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Calmer winds slow Santa Barbara fire [Updated]

May 6, 2009 |  6:07 am


[Updated, 7:41 a.m.:  Fire officials say the fire has consumed 196 acres, not 420 as reported previously.]

A brush fire in the Santa Barbara foothills slowed down considerably overnight as winds calmed and firefighters employed nighttime air water drops to battle the blaze.

The blaze forced the evacuation of about 1,000 homes. Fire officials said today that no new evacuations were planned and they were focusing on containment. They warned that hot, dry winds could return today and push the fire closer to homes. 

The Jesusita fire started about 1:50 p.m. Tuesday, racing through thick chaparral on the slopes above San Roque Canyon. It was burning about a mile west of November's Tea Fire, which destroyed more than 200 homes in Santa Barbara and Montecito.

At nightfall, authorities said they knew of no structures destroyed, despite the tower of brownish-white smoke that loomed over the ridgelines. But they warned that the flames were just half a mile from homes and moving toward the city. Some 2,000 structures were threatened as of last night, officials said.

For hours last night, three helicopters dropped water on the advancing blaze. About 70 engines and several hundred firefighters were either at the scene or on the way from other areas.

Using a revers- 911 system, officials notified residents in areas north of California 192 to pack up. Those in the more densely populated Mission Canyon neighborhood below the fire were placed on alert.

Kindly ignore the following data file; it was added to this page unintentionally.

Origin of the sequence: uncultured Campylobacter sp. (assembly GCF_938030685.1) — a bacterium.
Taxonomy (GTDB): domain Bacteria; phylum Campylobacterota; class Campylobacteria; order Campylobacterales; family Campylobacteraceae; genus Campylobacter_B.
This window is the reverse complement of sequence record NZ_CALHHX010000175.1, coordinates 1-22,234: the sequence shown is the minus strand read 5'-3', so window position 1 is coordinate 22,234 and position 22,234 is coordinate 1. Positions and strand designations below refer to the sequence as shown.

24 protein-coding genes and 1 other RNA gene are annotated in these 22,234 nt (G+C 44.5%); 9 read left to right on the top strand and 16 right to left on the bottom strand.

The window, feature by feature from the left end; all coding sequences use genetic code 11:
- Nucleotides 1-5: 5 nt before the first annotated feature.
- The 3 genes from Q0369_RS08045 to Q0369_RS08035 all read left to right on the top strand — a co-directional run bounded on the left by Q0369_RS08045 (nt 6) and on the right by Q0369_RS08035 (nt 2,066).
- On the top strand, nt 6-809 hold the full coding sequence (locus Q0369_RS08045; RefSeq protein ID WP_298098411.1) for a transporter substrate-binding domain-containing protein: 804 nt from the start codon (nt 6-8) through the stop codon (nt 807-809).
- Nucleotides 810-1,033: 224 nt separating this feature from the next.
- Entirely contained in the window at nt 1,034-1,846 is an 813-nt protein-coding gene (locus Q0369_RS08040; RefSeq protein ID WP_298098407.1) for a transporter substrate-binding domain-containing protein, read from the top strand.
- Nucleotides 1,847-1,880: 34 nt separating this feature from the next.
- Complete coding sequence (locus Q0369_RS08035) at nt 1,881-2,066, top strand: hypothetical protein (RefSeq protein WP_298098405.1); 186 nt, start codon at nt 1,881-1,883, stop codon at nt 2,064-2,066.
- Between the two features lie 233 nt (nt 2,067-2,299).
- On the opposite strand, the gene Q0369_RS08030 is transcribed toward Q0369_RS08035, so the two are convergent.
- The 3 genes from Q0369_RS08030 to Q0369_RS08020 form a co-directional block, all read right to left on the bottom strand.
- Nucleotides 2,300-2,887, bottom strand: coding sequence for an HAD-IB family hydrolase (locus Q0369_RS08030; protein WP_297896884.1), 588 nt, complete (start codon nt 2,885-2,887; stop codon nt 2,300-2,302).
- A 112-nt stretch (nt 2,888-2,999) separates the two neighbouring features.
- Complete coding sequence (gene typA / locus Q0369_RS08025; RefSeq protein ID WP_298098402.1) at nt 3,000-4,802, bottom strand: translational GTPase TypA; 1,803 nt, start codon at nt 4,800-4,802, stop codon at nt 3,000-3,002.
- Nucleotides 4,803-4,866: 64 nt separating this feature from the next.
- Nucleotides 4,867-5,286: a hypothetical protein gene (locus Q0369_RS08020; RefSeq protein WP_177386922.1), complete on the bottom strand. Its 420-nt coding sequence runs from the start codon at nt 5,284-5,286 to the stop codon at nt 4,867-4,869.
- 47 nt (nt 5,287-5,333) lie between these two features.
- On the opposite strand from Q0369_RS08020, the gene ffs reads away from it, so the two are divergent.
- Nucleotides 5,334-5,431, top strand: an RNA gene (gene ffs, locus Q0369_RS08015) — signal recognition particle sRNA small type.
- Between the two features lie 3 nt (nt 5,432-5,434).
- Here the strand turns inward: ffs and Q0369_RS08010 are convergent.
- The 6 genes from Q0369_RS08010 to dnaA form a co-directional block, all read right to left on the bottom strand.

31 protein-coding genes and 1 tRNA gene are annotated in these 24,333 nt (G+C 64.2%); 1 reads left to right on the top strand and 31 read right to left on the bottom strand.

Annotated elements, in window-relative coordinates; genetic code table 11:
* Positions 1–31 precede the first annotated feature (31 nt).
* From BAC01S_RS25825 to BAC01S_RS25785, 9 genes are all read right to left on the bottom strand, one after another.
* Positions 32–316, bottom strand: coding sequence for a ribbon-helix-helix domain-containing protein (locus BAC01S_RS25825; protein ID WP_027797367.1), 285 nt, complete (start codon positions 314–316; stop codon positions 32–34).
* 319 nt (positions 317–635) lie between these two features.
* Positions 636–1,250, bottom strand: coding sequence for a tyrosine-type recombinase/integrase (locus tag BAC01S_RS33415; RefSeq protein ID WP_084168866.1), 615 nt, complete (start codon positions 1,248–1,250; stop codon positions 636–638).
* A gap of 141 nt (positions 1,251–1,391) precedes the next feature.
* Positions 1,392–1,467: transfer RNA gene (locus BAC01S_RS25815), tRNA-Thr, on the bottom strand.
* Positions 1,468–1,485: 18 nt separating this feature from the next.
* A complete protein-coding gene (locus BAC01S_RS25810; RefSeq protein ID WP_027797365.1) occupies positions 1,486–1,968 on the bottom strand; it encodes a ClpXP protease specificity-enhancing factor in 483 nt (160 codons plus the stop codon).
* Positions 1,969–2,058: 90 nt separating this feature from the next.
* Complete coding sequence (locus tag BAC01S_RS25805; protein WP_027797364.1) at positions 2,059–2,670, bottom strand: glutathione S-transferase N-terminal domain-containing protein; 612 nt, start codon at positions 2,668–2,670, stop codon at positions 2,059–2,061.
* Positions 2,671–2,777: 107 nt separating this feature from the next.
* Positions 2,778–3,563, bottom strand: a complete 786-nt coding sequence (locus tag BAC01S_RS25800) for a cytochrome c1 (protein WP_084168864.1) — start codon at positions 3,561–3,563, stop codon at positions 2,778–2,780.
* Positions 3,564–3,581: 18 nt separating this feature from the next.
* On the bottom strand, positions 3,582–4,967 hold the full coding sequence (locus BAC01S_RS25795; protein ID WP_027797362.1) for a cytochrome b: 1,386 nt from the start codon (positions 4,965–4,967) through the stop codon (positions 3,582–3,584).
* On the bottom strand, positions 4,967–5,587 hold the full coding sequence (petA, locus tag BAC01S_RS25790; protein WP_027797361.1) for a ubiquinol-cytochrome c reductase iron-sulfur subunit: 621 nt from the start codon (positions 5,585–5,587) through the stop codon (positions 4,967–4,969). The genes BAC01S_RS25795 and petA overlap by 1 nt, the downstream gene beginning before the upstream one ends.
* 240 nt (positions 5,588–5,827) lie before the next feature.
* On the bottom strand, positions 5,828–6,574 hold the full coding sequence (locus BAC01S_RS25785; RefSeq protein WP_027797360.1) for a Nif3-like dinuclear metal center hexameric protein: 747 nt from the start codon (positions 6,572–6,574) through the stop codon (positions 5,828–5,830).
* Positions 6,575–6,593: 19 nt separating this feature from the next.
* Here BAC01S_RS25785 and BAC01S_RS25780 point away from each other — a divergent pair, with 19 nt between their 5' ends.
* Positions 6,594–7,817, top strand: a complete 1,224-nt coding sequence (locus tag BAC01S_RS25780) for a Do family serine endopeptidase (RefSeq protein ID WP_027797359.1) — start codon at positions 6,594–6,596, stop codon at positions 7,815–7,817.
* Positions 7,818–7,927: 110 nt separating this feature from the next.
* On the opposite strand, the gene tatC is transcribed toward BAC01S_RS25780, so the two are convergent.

"We don't want them to stay until the last minute and then leave," said David Sadecki, a Santa Barbara County Fire Department spokesman. "That's when people get stranded on roads and get hurt."

Authorities said the flames knocked out a transformer, triggering sporadic power outages in the city.

School officials canceled today's classes at five schools.

Matthew Campbell, 52, already had doused his roof with water and packed his car with family photos and important documents. He had been through the drill before during the Tea Fire but was still reluctant to leave.

"I refuse to believe the house is going to burn, at least not in May," he said. When a sheriff's deputy drove up moments later, Campbell overcame his skepticism. She asked him to leave, and he did.

-- Catherine Saillant and Steve Chawkins
An update on the fire 

More photos from the fire zone

Photo: Seldon Edner watches the fire burn in the hills above his home in the Mission Canyon area of Santa Barbara. Credit: Mark Boster / Los Angeles Times